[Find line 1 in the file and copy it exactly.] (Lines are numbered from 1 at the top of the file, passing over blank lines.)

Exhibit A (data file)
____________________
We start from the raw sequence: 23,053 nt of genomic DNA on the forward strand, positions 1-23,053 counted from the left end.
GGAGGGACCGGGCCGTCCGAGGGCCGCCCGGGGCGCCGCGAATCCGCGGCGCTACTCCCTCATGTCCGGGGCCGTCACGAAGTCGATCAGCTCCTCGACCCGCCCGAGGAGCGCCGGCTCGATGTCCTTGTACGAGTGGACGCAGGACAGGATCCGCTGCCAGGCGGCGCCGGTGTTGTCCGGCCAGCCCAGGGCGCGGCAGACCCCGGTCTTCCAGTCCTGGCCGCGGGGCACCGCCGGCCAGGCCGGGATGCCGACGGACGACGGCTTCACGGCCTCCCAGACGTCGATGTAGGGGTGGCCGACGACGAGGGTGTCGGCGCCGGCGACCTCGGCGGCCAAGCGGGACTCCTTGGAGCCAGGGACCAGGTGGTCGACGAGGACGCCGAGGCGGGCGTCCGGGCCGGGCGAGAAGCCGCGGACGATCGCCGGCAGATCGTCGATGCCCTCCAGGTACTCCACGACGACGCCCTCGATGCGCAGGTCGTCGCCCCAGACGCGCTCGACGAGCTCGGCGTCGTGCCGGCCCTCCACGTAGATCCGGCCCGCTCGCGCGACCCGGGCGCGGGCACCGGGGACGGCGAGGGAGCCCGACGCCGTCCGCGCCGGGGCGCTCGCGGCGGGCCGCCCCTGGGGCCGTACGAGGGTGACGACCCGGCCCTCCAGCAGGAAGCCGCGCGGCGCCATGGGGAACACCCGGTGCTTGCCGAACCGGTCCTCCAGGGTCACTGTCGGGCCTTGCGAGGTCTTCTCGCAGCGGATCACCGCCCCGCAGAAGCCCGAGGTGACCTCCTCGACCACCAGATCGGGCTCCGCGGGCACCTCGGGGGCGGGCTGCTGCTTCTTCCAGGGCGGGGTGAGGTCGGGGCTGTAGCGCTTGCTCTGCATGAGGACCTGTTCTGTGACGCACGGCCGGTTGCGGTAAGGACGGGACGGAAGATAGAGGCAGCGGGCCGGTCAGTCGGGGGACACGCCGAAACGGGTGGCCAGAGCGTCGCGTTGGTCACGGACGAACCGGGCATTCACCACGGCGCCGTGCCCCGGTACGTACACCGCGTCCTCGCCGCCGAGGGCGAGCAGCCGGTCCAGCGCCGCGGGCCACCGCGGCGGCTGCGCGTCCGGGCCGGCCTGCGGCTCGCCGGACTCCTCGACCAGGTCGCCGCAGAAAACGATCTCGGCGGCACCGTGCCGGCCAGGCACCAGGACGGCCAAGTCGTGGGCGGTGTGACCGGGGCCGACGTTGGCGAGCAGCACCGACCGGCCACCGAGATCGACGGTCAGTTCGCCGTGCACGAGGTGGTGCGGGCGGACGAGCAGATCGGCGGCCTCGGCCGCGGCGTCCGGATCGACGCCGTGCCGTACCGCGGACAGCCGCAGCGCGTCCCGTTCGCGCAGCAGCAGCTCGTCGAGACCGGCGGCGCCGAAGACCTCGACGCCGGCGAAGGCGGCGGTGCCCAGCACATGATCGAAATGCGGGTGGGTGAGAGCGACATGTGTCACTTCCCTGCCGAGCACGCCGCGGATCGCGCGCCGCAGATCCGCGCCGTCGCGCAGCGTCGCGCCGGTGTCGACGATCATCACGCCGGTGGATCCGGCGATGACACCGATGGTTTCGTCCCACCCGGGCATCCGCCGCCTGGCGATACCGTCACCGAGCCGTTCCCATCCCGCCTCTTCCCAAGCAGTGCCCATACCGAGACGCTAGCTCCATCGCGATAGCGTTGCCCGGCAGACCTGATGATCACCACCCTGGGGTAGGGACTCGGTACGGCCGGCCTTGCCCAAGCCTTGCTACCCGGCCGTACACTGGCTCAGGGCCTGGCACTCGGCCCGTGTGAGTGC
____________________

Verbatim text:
We start from the raw sequence: 23,053 nt of genomic DNA on the forward strand, positions 1-23,053 counted from the left end.